So really, in this case, it was very much two-fold. People issues and cat issues. In fact, much more so on the people side.
One of the really in-depth things for me, was how I really had to change my mindset about cat shows in general. Like I said, I had a very set notion and opinion about them. And really by the time I left, I really had a lot of respect for the cats who liked being there. There were certain cats – I remember seeing one – there was a British Shorthair, who just loved being there. He was flirting with everybody, he was, y’know, putting on a show for the world, scratching on scratching posts and playing with toys. And I got to point out to Laura and Rick and say see, now, this is what it should look like. And in the meantime, their cat Snickers was tearing apart judges. It was really enlightening for me to go to the show to know that house cats can be in shows now, that the move has been much more inclusive in TICA as well as the other purebred organizations. They also had adoption events at the cat shows and again, I thought that was admirable, although my stance on breeding will not change anytime in the near future. I did have a new appreciation for the people that love cats in this respect.
In the end, Snickers proved to everybody who she was and Laura and Rick listened. And by retiring her, they really did right by her and it was a really gratifying experience.
Dexter – separation anxiety
Dexter was a wonderful cat, one of my clear-cut ‘favorites’ for lack of a better word, of all the cats I’ve dealt with on the show. He had nothing wrong with him whatsoever, really, whatsoever. He had separation anxiety…(but) we dealt with that pretty quickly just by changing up his routine.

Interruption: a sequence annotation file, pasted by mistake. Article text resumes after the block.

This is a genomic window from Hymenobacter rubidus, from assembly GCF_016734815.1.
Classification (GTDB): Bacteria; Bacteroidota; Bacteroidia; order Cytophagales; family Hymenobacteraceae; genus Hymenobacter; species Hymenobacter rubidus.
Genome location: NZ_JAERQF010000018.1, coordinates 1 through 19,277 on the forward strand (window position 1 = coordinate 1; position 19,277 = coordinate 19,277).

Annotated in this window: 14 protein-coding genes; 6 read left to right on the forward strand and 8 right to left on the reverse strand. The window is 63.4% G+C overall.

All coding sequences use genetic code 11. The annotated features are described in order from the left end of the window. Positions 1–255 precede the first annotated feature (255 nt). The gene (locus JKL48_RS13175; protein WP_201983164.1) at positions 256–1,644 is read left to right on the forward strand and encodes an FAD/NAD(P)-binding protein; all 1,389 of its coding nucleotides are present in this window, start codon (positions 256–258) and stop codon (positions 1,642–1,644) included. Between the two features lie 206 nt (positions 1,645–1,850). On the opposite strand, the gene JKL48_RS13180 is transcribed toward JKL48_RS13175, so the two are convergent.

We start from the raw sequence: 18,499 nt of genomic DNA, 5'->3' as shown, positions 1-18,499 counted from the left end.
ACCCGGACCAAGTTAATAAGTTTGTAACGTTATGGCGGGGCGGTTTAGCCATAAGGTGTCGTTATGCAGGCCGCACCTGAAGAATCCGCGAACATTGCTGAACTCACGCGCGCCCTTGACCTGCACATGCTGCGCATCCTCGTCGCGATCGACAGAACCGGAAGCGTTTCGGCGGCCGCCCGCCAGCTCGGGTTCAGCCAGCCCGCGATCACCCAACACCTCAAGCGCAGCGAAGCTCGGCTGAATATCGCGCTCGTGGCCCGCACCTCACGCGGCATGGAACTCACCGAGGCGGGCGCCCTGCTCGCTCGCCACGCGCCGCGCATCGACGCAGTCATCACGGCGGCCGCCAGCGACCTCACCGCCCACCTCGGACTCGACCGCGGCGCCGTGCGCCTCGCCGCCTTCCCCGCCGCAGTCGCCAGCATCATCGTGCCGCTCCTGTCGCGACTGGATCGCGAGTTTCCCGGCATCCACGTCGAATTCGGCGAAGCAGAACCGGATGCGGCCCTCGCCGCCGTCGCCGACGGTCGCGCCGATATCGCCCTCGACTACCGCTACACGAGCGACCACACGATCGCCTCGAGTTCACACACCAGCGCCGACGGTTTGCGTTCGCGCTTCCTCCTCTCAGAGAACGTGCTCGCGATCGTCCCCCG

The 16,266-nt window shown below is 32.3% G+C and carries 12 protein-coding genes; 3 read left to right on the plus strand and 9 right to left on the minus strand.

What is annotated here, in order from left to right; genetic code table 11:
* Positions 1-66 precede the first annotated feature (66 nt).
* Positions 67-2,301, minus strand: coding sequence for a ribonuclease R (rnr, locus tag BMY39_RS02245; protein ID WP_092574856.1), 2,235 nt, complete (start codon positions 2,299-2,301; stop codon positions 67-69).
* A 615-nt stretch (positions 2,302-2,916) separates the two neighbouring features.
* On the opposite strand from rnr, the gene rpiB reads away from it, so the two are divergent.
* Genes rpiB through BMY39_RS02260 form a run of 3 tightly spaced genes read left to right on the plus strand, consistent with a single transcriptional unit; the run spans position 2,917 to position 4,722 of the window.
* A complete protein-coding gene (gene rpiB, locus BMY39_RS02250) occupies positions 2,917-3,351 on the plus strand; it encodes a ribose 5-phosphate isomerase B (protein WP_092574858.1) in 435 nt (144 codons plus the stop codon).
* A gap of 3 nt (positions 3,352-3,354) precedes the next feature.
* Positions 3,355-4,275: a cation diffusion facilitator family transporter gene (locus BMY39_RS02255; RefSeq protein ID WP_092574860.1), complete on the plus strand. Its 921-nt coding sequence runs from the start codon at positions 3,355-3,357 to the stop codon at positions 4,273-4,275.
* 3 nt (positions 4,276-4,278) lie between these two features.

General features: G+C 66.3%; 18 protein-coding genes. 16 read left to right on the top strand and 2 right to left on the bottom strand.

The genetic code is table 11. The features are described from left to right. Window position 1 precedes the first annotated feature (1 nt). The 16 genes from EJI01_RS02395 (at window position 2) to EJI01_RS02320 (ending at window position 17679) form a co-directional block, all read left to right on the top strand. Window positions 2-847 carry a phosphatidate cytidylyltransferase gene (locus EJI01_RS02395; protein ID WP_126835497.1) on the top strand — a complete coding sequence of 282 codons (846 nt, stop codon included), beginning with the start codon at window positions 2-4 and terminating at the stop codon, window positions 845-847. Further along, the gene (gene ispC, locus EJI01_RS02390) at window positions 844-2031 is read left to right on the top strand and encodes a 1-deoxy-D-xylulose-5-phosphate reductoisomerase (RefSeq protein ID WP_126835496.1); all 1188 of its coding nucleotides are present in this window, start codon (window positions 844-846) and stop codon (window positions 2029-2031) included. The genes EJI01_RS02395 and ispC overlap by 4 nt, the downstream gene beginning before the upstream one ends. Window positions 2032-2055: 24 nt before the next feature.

And also, y’know, there was the fact that Jeremy was off at work for long hours or he was in the hospital. When he would go to the hospital, Dexter was alone for good chunks of time, and Erica would just come in and take care of him. So, leaving was not a good thing for Dexter.
We de-sensitized him to the leaving by leaving for very short periods of time. I actually had Jeremy and Erica leave, drive away, come back, feed, play, and also mix up…y’know, they’d always give him treats before they left the house. So every time treats went down, he knew bad things were about to happen. So we had to switch that up: give treats right when they got in the shower, when they got home, really mix it up. And also…a very small apartment. And Dexter just needed to play, to get his energy out. Young cat, y’know?